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15th March 2016

It’s time to Think Resilient: introducing our new peer education resource

What is resilience – and how can you build yours? Lizzie Gardiner, member of The Senior Section, takes us through our new Think Resilient resource, and explains why we all need to start talking more about our mental well-being.

It’s ...

Did you know: our Girls' Attitudes Survey last year revealed that almost half of girls aged 17 to 21 have needed support with their mental health? Despite this, two thirds of girls in this age group feel talking about mental health is awkward.

Our new resource – Think Resilient – hopes to equip girls with the mental resilience they need to deal with life's challenges.

What is Think Resilient?

Think Resilient is the latest resource to be delivered by our Peer Educators – young members who are trained to run informative, interactive sessions with girls on sensitive topics. 'Resilience' simply describes the capacity someone has to adapt in times of stress and hardship, and this new resource is all about raising awareness of its importance.

Think Resilient uses fun, energetic activities to get girls exploring ways to improve their mental well-being. The resource also encourages girls to establish a network of trusted friends and adults they can turn to if they need support, ensuring they can carry on looking after their mental well-being after the sessions have finished.

Why did we develop it?

Our Peer Educators are really passionate about mental well-being. When they were asked to choose a topic for a new resource, 42% wanted to create something that addressed stress and mental health problems – and it's no surprise when you realise just how many girls are affected.

The 2015 Girls' Attitudes Survey found that 62 per cent of girls aged 11 to 21 know a girl or young woman who has experienced a mental health problem. Sadly, 82% of these girls feel like adults don't recognise the pressure they are under.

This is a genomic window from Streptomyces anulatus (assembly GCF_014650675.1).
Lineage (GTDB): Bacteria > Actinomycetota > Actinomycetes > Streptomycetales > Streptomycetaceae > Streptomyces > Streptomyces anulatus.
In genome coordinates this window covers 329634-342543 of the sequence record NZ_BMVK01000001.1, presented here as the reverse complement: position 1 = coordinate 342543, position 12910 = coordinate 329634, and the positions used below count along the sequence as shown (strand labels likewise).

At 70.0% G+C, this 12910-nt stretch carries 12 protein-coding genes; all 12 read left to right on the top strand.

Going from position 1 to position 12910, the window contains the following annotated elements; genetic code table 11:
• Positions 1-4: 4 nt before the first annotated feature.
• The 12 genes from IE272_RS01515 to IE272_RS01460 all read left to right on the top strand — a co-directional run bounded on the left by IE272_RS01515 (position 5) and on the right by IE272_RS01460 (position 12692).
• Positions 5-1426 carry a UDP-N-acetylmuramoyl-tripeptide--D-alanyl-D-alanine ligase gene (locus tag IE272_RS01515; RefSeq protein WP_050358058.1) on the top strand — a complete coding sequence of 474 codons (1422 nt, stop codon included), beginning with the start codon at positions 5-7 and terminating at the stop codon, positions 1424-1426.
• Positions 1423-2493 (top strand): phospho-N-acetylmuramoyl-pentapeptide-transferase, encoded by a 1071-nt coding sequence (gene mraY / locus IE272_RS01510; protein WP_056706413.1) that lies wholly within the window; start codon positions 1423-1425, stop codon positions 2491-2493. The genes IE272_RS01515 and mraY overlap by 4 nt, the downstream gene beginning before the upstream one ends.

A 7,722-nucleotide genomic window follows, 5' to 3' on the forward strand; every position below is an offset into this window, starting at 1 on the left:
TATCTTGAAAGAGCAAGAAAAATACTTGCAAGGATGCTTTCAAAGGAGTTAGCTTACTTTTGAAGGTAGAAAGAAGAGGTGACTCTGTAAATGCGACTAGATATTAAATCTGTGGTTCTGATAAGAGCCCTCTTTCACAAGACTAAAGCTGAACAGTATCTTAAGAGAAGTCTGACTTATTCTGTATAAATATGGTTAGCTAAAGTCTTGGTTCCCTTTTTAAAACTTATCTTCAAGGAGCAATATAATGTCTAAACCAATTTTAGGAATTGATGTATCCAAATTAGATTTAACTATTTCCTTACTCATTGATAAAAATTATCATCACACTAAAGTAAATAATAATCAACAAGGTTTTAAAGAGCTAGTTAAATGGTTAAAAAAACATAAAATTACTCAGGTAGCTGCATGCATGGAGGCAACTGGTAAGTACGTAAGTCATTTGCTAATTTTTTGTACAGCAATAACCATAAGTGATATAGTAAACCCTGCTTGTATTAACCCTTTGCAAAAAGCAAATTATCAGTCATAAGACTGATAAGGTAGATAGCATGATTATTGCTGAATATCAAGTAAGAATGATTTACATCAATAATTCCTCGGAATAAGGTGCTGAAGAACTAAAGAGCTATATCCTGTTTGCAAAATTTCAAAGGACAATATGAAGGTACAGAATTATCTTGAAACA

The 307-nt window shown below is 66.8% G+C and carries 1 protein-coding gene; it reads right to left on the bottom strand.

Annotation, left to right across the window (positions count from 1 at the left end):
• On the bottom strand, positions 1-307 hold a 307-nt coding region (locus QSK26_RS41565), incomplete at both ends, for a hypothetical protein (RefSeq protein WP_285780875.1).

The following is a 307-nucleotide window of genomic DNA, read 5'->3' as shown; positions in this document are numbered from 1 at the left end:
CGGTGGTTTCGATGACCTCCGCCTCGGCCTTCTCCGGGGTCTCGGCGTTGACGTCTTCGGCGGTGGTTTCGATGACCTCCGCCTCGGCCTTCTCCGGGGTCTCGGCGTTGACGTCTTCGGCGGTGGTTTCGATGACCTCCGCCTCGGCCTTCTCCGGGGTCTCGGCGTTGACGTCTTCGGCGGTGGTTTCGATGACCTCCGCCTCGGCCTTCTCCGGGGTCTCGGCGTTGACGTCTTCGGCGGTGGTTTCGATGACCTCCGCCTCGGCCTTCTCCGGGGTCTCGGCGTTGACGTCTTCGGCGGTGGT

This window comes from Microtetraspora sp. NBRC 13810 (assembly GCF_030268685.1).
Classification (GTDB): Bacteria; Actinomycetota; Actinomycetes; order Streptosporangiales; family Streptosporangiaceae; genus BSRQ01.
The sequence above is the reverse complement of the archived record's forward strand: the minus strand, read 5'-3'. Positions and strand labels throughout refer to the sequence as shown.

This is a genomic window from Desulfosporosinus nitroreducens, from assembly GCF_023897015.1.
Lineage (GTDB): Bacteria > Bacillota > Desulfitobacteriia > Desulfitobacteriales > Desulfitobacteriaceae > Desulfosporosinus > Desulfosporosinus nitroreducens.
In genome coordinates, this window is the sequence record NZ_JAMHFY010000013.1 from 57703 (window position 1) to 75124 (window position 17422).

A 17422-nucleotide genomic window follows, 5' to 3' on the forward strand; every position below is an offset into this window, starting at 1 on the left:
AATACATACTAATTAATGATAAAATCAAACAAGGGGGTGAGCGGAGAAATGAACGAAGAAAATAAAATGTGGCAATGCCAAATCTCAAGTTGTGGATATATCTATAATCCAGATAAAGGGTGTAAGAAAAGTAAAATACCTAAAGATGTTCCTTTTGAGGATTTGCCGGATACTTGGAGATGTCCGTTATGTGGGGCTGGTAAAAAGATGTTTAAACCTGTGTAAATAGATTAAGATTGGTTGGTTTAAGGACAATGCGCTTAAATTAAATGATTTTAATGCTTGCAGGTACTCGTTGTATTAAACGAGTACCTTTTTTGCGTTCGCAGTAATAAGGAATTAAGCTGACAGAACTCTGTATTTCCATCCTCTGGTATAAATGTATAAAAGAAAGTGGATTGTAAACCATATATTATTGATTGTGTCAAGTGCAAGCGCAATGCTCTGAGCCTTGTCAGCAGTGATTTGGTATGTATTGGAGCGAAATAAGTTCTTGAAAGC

That's why Think Resilient is such an excellent way to start a conversation about mental well-being. Through peer education, we can provide a safe but enjoyable way for girls to develop the skills they need to cope in difficult times.

How did we create it?

I was one of the lucky people chosen to help create this resource. A team of nine of us met up in London and put our heads together to decide what kinds of things we felt girls needed to know about mental well-being. The sessions overflowed with ideas for activities, and we soon filled the room with colourful pieces of paper and Post-It notes!

After this initial meeting, we got support from experts at mental health charity YoungMinds to refine our plans. We also ran some of our activity ideas in our own units, to test them out and see whether we needed to change anything. Once the format was finalised, the team at Girlguiding HQ helped us put the finishing touches on the design and wording.

Why this matters to me

A few of my friends have suffered with mental health problems, but before I got involved with Think Resilient, I was unaware of how I could help. It was frustrating to see people I cared about going through something I didn't totally understand – so I applied to be part of the group to change that.

Mental well-being is not something that is talked about in schools, which makes resources like Think Resilient all the more important. I just wish something like this had been around when I was younger!

So much work has gone into Think Resilient and I'm really proud to be a part of it. I can't wait to see what the rest of my fellow members think.

Start the conversation

Interested in bringing Think Resilient to your unit? Register your interest below.

Register your interest
It’s ...

by Lizzie Gardiner, Sowerby Division Senior Section, West Yorkshire


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